Special Loans for Everyone
Here's one instance where "your tax dollars at work" really will mean something to you. Thanks to several programs sponsored by Uncle Sam, it's possible for almost everyone to own a piece of the American Dream. The programs are so successful that almost 60% of all families in America now own their own homes.
The Federal Housing Administration (FHA) is a federal agency within the U.S. Department of Housing and Urban Development (HUD). FHA's primary objective is to assist in providing housing opportunities for low- to moderate-income families. FHA has both single family (one to four units) and multifamily (five or more units) mortgage lending programs. The agency does not generally provide the funds for the mortgages, but rather insures home mortgage loans made by private industry lenders such as mortgage bankers, savings and loans, and banks.
Homeowners with FHA loans usually only have to make a small down payment equal to about 3% of the value of the home. They also enjoy a lower interest rate, between 0.5% and 1% below the interest rates on other mortgages. The down side is that they do indeed have to purchase private mortgage insurance, or -- as it's called under these loans -- mortgage insurance premium (MIP).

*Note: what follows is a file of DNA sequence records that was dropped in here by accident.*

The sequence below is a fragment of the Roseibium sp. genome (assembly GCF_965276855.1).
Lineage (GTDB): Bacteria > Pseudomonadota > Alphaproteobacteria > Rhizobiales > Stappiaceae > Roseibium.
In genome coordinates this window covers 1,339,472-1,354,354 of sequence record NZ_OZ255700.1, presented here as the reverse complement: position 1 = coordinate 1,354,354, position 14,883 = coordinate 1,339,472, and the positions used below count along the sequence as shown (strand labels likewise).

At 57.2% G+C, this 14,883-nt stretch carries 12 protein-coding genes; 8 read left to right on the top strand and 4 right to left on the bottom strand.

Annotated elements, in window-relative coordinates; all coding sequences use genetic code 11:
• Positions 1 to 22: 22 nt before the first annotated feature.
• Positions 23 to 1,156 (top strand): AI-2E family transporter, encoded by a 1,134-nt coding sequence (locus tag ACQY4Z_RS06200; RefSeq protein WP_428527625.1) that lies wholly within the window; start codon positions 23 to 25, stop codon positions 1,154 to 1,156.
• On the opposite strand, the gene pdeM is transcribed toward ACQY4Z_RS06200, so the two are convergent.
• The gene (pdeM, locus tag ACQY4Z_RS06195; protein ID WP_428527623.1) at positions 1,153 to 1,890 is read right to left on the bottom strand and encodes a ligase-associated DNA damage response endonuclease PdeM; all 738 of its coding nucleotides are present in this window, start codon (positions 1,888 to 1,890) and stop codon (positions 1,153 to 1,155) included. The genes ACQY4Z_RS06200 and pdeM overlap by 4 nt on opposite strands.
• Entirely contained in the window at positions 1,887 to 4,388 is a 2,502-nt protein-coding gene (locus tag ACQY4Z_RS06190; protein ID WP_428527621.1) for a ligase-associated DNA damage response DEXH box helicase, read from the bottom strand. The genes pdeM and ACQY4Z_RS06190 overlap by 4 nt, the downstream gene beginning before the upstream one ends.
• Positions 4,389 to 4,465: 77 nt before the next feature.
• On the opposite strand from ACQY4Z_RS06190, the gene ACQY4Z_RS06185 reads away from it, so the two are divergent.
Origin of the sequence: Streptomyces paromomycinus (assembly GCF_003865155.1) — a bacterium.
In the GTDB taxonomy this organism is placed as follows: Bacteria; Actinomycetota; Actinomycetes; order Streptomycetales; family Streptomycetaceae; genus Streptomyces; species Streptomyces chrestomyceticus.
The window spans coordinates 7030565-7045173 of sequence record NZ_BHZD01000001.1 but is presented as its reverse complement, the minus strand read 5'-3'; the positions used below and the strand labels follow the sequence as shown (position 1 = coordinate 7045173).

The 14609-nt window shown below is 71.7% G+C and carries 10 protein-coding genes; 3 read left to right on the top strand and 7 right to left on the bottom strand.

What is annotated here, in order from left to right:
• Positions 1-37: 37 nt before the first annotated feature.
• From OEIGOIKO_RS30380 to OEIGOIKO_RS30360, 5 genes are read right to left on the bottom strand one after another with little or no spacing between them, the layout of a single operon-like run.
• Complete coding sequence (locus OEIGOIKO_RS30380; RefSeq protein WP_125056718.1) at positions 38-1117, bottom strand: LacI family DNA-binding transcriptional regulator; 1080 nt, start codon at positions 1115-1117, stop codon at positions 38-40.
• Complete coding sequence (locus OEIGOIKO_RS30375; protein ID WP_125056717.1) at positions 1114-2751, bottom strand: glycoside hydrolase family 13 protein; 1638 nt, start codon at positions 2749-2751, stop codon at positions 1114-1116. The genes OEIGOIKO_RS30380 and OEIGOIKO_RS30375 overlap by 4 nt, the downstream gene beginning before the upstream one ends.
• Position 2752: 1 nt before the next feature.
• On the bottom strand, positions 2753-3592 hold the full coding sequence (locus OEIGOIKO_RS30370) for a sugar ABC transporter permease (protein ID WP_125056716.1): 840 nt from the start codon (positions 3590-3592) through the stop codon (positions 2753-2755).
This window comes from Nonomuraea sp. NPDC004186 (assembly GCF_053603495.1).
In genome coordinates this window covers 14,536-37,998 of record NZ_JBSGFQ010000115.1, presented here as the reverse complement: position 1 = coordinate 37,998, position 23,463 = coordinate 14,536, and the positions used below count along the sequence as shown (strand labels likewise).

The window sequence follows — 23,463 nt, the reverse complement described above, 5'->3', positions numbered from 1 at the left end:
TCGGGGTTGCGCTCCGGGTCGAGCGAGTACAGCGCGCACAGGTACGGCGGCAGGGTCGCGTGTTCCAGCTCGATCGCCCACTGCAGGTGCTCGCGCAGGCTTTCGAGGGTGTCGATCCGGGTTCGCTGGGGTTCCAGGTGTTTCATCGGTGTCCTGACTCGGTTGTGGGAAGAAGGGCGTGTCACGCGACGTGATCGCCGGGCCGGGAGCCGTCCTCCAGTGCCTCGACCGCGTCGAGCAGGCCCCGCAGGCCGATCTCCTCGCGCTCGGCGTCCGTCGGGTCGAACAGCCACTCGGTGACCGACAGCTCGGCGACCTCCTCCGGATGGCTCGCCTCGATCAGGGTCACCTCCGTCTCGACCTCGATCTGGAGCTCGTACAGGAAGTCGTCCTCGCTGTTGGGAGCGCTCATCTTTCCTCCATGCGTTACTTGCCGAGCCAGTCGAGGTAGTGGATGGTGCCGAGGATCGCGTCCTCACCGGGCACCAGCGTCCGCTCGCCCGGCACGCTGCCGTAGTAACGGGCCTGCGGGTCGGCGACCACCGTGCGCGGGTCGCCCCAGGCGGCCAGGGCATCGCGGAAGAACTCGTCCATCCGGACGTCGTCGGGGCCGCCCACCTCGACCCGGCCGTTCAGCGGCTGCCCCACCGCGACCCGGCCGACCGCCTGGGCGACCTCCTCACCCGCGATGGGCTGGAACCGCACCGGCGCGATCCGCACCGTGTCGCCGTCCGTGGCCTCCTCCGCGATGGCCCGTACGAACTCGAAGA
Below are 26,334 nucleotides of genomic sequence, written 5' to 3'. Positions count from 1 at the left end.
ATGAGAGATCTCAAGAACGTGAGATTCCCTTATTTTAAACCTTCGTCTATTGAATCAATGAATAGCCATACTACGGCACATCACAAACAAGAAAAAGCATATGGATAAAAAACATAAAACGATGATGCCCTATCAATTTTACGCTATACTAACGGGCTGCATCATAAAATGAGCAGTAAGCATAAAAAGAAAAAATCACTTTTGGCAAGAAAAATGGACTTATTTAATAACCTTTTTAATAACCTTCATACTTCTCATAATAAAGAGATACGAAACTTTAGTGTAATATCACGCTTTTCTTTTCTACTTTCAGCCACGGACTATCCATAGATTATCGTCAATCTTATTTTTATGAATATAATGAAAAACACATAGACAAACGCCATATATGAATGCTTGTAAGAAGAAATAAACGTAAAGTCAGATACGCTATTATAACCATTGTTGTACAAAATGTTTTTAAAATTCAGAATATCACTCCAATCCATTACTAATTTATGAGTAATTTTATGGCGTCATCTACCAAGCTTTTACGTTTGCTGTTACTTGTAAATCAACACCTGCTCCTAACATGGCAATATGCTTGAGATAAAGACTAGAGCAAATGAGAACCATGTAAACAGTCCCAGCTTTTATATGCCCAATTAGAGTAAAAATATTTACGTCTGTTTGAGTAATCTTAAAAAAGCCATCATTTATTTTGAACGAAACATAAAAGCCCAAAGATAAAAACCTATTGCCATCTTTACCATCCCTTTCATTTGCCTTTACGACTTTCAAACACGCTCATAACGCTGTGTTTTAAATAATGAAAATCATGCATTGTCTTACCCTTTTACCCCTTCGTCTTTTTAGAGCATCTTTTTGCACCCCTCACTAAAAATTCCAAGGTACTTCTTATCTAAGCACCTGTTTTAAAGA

The more you know about loan programs, the more you will realize how little red tape there is in getting a VA (Veterans Administration) loan. These loans are often made without any down payment at all, and frequently offer lower interest rates than ordinarily available. Aside from the veteran's certificate of eligibility and the VA-assigned appraisal, the application process is not much different from any other type of mortgage loan. What's more, if the lender is approved for automatic processing, as more and more lenders are, a buyer's loan can be processed and closed by the lender without waiting for the VA's approval of the credit application.
Rural Home Buyers
Special loans also exist for people choosing to locate in a rural area. These loans are given to encourage economic development in depressed regions. The specifics of the program are similar to the FHA loan program but may not be as stringent with the income qualifications.
You'd be surprised, though, at what's considered a "depressed region." You can sometimes find these loans available in very nice areas that for one reason or another have managed to qualify. Be sure to ask if such a program exists in your area.
No matter what kind of loan you end up getting, though, there will be tax implications -- generally positive ones.